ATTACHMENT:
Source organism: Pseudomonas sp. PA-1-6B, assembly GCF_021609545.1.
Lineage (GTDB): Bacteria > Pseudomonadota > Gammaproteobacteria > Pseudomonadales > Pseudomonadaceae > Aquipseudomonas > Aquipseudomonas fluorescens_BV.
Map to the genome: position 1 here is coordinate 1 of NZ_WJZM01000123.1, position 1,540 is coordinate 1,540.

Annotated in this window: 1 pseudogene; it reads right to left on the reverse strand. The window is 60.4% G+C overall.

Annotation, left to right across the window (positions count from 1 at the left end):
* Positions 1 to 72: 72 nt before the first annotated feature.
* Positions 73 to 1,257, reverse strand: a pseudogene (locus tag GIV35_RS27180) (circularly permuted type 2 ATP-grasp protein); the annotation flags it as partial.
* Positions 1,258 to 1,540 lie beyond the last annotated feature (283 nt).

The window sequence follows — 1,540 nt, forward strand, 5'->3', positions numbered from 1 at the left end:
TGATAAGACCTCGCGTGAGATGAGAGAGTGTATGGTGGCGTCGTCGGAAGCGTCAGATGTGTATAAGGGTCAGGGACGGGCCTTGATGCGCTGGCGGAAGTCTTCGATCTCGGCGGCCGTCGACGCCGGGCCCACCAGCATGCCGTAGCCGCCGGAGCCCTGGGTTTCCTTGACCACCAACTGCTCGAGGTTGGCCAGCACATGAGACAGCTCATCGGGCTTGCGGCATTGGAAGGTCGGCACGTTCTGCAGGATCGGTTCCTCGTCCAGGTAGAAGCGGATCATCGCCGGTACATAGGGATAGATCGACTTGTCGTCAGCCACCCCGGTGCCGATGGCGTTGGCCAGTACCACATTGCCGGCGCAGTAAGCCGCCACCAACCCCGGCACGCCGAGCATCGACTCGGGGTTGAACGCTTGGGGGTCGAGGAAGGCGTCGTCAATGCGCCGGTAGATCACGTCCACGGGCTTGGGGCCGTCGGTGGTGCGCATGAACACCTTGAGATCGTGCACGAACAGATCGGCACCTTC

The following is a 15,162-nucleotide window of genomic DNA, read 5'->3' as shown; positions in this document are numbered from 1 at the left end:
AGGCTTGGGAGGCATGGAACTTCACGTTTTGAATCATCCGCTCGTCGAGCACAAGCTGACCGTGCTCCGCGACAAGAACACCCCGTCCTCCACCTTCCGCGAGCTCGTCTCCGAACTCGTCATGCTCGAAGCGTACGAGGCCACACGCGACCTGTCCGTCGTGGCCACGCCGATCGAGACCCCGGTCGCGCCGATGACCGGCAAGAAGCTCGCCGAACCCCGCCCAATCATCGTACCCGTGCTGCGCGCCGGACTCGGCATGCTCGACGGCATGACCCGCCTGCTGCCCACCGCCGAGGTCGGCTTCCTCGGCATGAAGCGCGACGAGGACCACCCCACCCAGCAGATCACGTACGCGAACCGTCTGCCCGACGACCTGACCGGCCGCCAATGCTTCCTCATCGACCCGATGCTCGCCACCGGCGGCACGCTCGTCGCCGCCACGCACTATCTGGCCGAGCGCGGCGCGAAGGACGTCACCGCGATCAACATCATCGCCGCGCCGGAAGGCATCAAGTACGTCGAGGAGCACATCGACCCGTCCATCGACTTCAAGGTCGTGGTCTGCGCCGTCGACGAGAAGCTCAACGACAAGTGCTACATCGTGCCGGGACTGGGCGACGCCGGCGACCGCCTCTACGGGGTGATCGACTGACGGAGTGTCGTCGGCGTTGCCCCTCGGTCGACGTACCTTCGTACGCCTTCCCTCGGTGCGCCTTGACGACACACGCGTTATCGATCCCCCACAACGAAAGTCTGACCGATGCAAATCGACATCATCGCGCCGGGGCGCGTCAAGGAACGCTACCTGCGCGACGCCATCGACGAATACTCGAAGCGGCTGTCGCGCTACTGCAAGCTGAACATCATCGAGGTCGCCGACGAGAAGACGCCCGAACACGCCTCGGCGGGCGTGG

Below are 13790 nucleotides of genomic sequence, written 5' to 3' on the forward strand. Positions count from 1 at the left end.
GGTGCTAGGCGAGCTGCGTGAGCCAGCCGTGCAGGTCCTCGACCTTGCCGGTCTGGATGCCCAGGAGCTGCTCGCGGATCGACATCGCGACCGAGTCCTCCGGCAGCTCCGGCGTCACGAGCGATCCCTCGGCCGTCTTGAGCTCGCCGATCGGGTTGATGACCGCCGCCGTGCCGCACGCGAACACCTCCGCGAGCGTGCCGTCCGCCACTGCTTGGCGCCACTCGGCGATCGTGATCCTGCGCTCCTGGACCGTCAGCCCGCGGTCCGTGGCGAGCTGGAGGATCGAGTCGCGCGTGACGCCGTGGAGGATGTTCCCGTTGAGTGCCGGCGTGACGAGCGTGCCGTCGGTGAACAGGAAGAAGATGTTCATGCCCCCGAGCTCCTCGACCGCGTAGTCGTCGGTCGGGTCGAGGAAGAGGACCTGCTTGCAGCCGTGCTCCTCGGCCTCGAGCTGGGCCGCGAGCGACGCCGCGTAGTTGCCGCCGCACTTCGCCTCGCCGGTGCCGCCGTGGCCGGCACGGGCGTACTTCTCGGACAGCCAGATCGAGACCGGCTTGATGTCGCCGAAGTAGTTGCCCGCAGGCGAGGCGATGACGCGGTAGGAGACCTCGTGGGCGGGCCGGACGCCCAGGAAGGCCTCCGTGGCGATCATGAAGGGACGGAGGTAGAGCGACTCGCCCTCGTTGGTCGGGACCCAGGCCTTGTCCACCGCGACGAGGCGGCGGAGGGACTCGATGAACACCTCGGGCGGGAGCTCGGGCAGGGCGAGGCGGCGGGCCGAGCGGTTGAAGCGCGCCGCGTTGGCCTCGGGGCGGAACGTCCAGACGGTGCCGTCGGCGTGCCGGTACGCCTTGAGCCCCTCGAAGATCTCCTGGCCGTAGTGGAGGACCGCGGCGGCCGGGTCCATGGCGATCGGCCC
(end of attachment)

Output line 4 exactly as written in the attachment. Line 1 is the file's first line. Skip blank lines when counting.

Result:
Annotated in this window: 1 pseudogene; it reads right to left on the reverse strand. The window is 60.4% G+C overall.